Unfortunately, the only way to guarantee your address won't overlap with something else is to purchase a block of routable public IP address space.
Having said that you could try finding parts of the RFC 1918 address space that are less popular. For example, 192.168.x address space is commonly used in residential and small business networks, possibly because it's the default on so many low end network devices. I'd guess though that at least 90% of the time people using 192.168.x address space are using it in class C sized blocks and usually are starting their subnet addressing at 192.168.0.x. You are probably a lot less likely to find people using 192.168.255.x, so that might be a good choice.
The 10.x.x.x space is also commonly used, most big enterprise internal networks I've seen are 10.x space. But I've seldom seen people using the 172.16-31.x space. I'd be willing to bet you'd very rarely find someone already using 172.31.255.x for example.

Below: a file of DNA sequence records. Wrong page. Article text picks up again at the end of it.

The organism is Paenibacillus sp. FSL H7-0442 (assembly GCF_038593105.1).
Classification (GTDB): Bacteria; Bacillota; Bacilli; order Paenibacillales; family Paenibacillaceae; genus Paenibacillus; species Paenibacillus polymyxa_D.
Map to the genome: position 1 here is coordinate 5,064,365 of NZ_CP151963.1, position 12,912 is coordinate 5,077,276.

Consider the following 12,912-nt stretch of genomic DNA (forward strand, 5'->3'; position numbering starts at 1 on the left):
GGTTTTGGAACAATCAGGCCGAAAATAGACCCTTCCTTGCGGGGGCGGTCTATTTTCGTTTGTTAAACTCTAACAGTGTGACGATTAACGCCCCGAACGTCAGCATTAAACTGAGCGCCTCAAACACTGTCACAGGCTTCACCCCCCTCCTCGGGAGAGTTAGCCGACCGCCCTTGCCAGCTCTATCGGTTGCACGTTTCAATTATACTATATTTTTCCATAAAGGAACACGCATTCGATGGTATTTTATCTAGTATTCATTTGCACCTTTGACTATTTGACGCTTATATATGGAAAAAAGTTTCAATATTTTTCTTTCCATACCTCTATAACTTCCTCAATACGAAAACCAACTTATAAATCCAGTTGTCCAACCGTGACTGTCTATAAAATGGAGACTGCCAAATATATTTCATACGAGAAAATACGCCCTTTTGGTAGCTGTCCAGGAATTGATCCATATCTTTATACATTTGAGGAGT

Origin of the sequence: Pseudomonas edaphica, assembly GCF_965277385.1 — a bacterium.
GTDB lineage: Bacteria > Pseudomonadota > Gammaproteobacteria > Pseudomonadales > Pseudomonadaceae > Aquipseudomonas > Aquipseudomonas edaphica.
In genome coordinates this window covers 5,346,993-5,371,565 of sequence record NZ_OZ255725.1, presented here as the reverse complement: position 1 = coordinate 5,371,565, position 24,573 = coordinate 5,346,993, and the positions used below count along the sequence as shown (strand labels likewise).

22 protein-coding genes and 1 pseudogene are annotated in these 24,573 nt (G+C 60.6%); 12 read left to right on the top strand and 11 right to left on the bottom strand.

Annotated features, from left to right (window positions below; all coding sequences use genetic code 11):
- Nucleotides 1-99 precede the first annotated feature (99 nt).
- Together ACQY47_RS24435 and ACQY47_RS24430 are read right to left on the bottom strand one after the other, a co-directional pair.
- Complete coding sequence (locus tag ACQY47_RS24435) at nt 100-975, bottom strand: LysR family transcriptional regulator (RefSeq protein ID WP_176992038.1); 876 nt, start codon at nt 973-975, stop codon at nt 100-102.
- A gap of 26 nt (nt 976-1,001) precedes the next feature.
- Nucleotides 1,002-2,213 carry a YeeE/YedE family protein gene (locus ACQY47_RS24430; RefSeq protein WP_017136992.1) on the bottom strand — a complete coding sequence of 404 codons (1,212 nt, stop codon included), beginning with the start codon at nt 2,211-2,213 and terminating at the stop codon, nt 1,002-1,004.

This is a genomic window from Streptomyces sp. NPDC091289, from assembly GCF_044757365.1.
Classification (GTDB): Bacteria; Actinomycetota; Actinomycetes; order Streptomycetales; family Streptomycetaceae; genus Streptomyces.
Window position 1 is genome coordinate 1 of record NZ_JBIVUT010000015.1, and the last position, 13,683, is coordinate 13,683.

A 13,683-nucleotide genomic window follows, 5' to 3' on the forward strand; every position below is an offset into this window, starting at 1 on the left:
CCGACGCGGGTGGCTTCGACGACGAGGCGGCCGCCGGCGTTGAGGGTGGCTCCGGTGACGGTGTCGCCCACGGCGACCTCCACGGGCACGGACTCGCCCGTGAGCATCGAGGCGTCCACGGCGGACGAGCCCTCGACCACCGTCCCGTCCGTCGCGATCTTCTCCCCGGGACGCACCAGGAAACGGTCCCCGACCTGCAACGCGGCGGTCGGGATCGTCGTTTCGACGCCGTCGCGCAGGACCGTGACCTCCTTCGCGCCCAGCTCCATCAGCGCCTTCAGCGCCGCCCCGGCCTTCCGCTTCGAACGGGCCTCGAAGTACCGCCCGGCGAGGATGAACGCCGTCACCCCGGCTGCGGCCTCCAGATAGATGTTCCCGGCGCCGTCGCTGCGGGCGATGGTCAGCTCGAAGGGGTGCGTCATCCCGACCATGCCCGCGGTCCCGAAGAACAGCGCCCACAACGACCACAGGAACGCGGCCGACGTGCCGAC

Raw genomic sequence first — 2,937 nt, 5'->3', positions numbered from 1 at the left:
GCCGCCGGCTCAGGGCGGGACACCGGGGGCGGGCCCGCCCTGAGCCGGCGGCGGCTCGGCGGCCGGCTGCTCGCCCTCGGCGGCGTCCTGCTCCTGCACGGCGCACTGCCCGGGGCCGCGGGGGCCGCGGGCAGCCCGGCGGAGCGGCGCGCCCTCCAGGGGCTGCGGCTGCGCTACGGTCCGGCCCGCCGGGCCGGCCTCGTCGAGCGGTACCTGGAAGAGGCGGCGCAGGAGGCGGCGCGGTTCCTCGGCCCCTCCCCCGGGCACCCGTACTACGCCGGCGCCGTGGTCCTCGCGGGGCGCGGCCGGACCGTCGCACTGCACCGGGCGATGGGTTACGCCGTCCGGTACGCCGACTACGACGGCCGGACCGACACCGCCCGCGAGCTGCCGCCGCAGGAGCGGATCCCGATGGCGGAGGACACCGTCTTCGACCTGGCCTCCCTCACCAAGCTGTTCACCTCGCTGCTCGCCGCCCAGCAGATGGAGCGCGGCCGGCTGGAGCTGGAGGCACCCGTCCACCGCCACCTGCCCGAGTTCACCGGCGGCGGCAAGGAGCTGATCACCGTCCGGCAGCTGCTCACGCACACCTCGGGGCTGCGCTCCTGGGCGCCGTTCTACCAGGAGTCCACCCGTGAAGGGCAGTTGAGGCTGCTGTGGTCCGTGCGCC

And finally, if you are going to use non-RFC1918 space, at least try to find space that doesn't belong to someone else and isn't likely to be allocated for public usage anytime in the future. There's an interesting article here at etherealmind.com where the author is talking about using the RFC 3330 192.18.x address space that's reserved for benchmark tests. That would probably be workable for your VPN example, unless of course one of your VPN users works for a company the makes or benchmarks network equipment. :-)